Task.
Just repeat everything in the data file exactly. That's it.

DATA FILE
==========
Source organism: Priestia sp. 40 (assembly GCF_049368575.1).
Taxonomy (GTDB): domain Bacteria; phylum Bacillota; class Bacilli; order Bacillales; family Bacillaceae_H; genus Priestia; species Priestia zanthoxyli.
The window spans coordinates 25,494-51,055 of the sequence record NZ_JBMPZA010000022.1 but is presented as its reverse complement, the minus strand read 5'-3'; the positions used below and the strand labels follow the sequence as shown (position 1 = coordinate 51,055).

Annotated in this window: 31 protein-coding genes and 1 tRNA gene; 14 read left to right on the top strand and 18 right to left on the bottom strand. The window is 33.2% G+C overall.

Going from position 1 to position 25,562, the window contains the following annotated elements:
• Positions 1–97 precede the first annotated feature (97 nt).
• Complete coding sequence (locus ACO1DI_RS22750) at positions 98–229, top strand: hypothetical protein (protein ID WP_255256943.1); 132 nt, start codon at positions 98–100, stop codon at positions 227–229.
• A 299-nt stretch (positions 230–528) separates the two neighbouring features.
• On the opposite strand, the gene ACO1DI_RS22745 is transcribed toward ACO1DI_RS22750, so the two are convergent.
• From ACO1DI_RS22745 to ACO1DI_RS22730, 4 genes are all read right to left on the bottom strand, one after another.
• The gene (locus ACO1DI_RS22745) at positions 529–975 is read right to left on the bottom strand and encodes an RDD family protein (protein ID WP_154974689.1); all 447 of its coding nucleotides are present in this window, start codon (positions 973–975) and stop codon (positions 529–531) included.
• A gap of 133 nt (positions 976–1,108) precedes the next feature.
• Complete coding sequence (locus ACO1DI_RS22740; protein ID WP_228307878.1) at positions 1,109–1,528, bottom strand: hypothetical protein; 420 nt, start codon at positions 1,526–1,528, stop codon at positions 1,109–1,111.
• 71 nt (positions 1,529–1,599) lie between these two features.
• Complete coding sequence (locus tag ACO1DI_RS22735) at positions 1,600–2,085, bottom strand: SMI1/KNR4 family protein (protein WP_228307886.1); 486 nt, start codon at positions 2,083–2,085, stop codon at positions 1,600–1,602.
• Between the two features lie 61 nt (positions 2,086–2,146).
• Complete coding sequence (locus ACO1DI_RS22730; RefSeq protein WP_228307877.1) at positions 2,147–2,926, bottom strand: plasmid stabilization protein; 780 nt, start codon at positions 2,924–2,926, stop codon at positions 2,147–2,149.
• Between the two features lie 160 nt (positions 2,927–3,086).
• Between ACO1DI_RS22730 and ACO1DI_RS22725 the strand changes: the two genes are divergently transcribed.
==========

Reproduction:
Source organism: Priestia sp. 40 (assembly GCF_049368575.1).
Taxonomy (GTDB): domain Bacteria; phylum Bacillota; class Bacilli; order Bacillales; family Bacillaceae_H; genus Priestia; species Priestia zanthoxyli.
The window spans coordinates 25,494-51,055 of the sequence record NZ_JBMPZA010000022.1 but is presented as its reverse complement, the minus strand read 5'-3'; the positions used below and the strand labels follow the sequence as shown (position 1 = coordinate 51,055).

Annotated in this window: 31 protein-coding genes and 1 tRNA gene; 14 read left to right on the top strand and 18 right to left on the bottom strand. The window is 33.2% G+C overall.

Going from position 1 to position 25,562, the window contains the following annotated elements:
• Positions 1–97 precede the first annotated feature (97 nt).
• Complete coding sequence (locus ACO1DI_RS22750) at positions 98–229, top strand: hypothetical protein (protein ID WP_255256943.1); 132 nt, start codon at positions 98–100, stop codon at positions 227–229.
• A 299-nt stretch (positions 230–528) separates the two neighbouring features.
• On the opposite strand, the gene ACO1DI_RS22745 is transcribed toward ACO1DI_RS22750, so the two are convergent.
• From ACO1DI_RS22745 to ACO1DI_RS22730, 4 genes are all read right to left on the bottom strand, one after another.
• The gene (locus ACO1DI_RS22745) at positions 529–975 is read right to left on the bottom strand and encodes an RDD family protein (protein ID WP_154974689.1); all 447 of its coding nucleotides are present in this window, start codon (positions 973–975) and stop codon (positions 529–531) included.
• A gap of 133 nt (positions 976–1,108) precedes the next feature.
• Complete coding sequence (locus ACO1DI_RS22740; protein ID WP_228307878.1) at positions 1,109–1,528, bottom strand: hypothetical protein; 420 nt, start codon at positions 1,526–1,528, stop codon at positions 1,109–1,111.
• 71 nt (positions 1,529–1,599) lie between these two features.
• Complete coding sequence (locus tag ACO1DI_RS22735) at positions 1,600–2,085, bottom strand: SMI1/KNR4 family protein (protein WP_228307886.1); 486 nt, start codon at positions 2,083–2,085, stop codon at positions 1,600–1,602.
• Between the two features lie 61 nt (positions 2,086–2,146).
• Complete coding sequence (locus ACO1DI_RS22730; RefSeq protein WP_228307877.1) at positions 2,147–2,926, bottom strand: plasmid stabilization protein; 780 nt, start codon at positions 2,924–2,926, stop codon at positions 2,147–2,149.
• Between the two features lie 160 nt (positions 2,927–3,086).
• Between ACO1DI_RS22730 and ACO1DI_RS22725 the strand changes: the two genes are divergently transcribed.